Native and Non-Native Wood Boring Insects | Oregon Approval #47395

Native and Non-Native Woodborers


Course Description

Insect Identification. This presentation is a brief overview of basic identification of insects that are common to our environment. This course outlines the distinguishing physical and behavioral characteristics of several orders of insects.

Native Wood Boring Insects. In recent decades, North American forests have come under threat from many types of invaders, ranging from insects and invasive plants to changing climatic conditions. Insects are quickly becoming one of the biggest threats to our forests, causing millions of dollars in lost timber revenue and severe ecological damage. In some of these cases, the insects in question are non-native species, introduced either on purpose or accidentally over the years. In other cases, the damage is caused by native wood boring insects and is often as destructive, if not more so.

Non-Native Woodborers. As of 1994, nearly 2,000 non-native insects have been introduced into the U.S. This course details those causing serious damage: Emerald Ash Borer, Asian Long-horned Beetle, Redbay Ambrosia Beetle, and Laurel Wilt. Students will learn prevention techniques and best practices in order to control these invasive woodborers.

After completing this course participants will be able to:

  • Describe different types of invasive wood borers, and the damage caused by each.
  • Outline specific preventative techniques for each of the invasive woodborers.
  • Monitor and control pests through cultural, biological, mechanical, chemical, genetic, and host plant resistance methods.
  • Identify the characteristic differences between arthropods and insects, and the stages of metamorphosis.
  • Distinguish between insect orders odonata, orthoptera and isoptera pests.
  • Identify the differences between insect orders hemiptera, coleopteran, hymenoptera, lepidoptera, and diptera. 

Chapter 1 – Native and Non-Native Woodborers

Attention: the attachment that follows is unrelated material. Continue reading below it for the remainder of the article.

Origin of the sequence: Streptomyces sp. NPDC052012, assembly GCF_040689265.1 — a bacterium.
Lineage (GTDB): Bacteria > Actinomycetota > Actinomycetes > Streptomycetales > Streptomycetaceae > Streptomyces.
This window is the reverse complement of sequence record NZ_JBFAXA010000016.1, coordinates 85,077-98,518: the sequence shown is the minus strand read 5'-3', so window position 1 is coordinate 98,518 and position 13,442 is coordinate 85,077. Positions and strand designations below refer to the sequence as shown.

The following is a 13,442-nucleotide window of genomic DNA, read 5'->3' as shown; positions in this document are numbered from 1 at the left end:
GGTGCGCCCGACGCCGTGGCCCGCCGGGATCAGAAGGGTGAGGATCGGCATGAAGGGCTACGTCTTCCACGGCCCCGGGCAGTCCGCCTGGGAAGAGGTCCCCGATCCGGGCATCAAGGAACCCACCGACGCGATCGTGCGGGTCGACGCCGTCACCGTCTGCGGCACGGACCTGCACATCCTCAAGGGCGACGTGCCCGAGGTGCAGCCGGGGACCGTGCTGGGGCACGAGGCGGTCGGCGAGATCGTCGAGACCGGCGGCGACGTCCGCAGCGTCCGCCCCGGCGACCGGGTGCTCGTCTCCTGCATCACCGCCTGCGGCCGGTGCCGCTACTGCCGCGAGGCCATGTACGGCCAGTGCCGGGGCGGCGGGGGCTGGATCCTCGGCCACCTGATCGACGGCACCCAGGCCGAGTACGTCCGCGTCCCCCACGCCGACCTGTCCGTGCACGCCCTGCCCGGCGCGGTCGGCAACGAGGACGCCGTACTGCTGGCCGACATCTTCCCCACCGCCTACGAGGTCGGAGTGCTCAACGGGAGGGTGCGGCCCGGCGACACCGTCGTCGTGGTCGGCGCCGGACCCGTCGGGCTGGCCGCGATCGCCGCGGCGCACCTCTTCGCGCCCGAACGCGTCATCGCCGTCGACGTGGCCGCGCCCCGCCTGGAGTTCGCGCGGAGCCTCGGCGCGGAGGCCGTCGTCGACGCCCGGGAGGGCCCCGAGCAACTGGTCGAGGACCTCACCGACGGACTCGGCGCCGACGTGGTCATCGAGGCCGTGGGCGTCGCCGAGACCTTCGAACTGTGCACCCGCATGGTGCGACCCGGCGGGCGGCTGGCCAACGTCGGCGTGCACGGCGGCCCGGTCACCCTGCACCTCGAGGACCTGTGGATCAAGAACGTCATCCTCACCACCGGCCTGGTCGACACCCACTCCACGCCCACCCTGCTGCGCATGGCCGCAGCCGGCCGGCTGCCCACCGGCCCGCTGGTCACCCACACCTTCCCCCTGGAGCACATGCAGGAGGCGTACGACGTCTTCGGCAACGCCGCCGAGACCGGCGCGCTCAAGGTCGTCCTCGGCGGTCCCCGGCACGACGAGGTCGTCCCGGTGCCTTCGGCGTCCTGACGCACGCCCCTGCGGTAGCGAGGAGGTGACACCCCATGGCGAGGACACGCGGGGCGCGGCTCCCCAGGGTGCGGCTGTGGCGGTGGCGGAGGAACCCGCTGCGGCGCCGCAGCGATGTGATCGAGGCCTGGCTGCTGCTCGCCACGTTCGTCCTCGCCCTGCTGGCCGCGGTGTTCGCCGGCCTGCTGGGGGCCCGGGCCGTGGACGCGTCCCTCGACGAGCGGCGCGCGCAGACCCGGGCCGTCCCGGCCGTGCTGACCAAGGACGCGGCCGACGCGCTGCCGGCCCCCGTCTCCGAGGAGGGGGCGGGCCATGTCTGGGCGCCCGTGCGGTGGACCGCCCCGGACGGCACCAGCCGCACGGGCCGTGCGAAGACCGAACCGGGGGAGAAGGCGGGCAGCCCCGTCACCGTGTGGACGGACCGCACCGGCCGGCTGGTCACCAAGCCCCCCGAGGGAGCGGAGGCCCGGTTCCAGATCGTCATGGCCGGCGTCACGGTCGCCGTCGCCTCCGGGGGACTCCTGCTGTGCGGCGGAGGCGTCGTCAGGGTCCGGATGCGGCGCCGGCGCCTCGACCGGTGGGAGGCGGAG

Lesson 1 – Insect Identification

  • Odonata (Dragonfly and Damselfly)
  • Orthoptera (Grasshoppers, Crickets, Katydids)
  • Isoptera (Termites)
  • Hemiptera (True Bugs, Hoppers, Aphids)
  • Coleoptera (Beetles)
  • Hymenoptera (Wasps, Bees, Ants)
  • Lepidoptera (Butterflies)
  • Diptera (Flies, Mosquitoes, Midges)

Lesson 2 – Native Wood Borers

  • Types of Invaders
    • Primary
    • Secondary
  • How Borers Attack Hosts
  • Main Types of Woodborers
    • Woodwasps
    • Clearwing Borers
    • Boring Beetles
      • Long-Horned Beetles
      • Flower Beetles
      • Buprestidae, or Metallic, Wood Boring Beetles
    • Mountain and Southern Pine Beetles
  • Silviculture Practices for Southern and Mountain Pine Beetle Management
    • Salvage Harvesting
    • Thinning
    • Cut and Leave
    • Prescribe Burns
    • Burning Infested Trees
    • Solar
    • Chemical Controls
    • Trapping
    • Biocontrols

Lesson 3 – Non-Native Woodborers

  • Non-Native Woodborers in the U.S.
    • Emerald Ash Borer
    • Asian Long-Horned Beetle
    • Redbay Ambrosia Beetle and Laurel Wilt
  • Spread of Invasive Woodborers
  • Transport in Recreational Firewood
  • Firewood Best Practices
  • Management of the Emerald Ash Borer
  • Management of the Asian Long-Horned Beetle
  • Management of the Redbay Ambrosia Beetle and Laurel Wilt
  • Management of All Invasive Woodborers

Final Assessment


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